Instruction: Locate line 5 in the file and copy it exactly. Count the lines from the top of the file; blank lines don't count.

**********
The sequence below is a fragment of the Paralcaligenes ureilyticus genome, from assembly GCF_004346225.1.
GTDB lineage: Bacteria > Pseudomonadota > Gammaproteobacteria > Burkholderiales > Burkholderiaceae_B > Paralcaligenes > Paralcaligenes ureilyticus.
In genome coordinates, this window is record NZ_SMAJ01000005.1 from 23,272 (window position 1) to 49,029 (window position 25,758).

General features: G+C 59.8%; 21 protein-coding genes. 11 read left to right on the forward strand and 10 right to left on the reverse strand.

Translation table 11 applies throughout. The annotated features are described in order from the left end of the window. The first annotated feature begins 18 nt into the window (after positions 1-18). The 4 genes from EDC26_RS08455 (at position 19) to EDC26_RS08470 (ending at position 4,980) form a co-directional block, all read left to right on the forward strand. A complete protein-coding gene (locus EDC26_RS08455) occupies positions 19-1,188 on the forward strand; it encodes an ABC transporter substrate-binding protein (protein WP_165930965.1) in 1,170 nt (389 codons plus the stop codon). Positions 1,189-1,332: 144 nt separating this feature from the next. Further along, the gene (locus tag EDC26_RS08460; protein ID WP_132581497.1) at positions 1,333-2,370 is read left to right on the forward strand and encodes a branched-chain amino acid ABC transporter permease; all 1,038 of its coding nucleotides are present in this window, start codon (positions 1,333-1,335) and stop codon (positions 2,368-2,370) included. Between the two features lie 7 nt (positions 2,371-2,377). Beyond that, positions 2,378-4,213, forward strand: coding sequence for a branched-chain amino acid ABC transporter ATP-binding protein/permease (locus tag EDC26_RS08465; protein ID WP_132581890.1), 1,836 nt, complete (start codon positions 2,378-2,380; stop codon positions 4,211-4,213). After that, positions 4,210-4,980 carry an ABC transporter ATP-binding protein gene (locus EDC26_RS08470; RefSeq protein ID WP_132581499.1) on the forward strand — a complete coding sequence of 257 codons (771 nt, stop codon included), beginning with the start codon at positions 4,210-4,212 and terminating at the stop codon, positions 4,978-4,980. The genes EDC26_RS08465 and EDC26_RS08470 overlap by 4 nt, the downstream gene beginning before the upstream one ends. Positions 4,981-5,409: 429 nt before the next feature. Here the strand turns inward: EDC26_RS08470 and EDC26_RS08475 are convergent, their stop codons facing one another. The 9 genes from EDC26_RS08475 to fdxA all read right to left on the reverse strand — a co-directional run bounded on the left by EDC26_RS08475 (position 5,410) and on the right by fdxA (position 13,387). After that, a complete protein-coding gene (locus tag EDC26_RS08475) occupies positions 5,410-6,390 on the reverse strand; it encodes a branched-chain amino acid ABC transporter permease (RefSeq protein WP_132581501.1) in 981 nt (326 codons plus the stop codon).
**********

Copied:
Translation table 11 applies throughout. The annotated features are described in order from the left end of the window. The first annotated feature begins 18 nt into the window (after positions 1-18). The 4 genes from EDC26_RS08455 (at position 19) to EDC26_RS08470 (ending at position 4,980) form a co-directional block, all read left to right on the forward strand. A complete protein-coding gene (locus EDC26_RS08455) occupies positions 19-1,188 on the forward strand; it encodes an ABC transporter substrate-binding protein (protein WP_165930965.1) in 1,170 nt (389 codons plus the stop codon). Positions 1,189-1,332: 144 nt separating this feature from the next. Further along, the gene (locus tag EDC26_RS08460; protein ID WP_132581497.1) at positions 1,333-2,370 is read left to right on the forward strand and encodes a branched-chain amino acid ABC transporter permease; all 1,038 of its coding nucleotides are present in this window, start codon (positions 1,333-1,335) and stop codon (positions 2,368-2,370) included. Between the two features lie 7 nt (positions 2,371-2,377). Beyond that, positions 2,378-4,213, forward strand: coding sequence for a branched-chain amino acid ABC transporter ATP-binding protein/permease (locus tag EDC26_RS08465; protein ID WP_132581890.1), 1,836 nt, complete (start codon positions 2,378-2,380; stop codon positions 4,211-4,213). After that, positions 4,210-4,980 carry an ABC transporter ATP-binding protein gene (locus EDC26_RS08470; RefSeq protein ID WP_132581499.1) on the forward strand — a complete coding sequence of 257 codons (771 nt, stop codon included), beginning with the start codon at positions 4,210-4,212 and terminating at the stop codon, positions 4,978-4,980. The genes EDC26_RS08465 and EDC26_RS08470 overlap by 4 nt, the downstream gene beginning before the upstream one ends. Positions 4,981-5,409: 429 nt before the next feature. Here the strand turns inward: EDC26_RS08470 and EDC26_RS08475 are convergent, their stop codons facing one another. The 9 genes from EDC26_RS08475 to fdxA all read right to left on the reverse strand — a co-directional run bounded on the left by EDC26_RS08475 (position 5,410) and on the right by fdxA (position 13,387). After that, a complete protein-coding gene (locus tag EDC26_RS08475) occupies positions 5,410-6,390 on the reverse strand; it encodes a branched-chain amino acid ABC transporter permease (RefSeq protein WP_132581501.1) in 981 nt (326 codons plus the stop codon).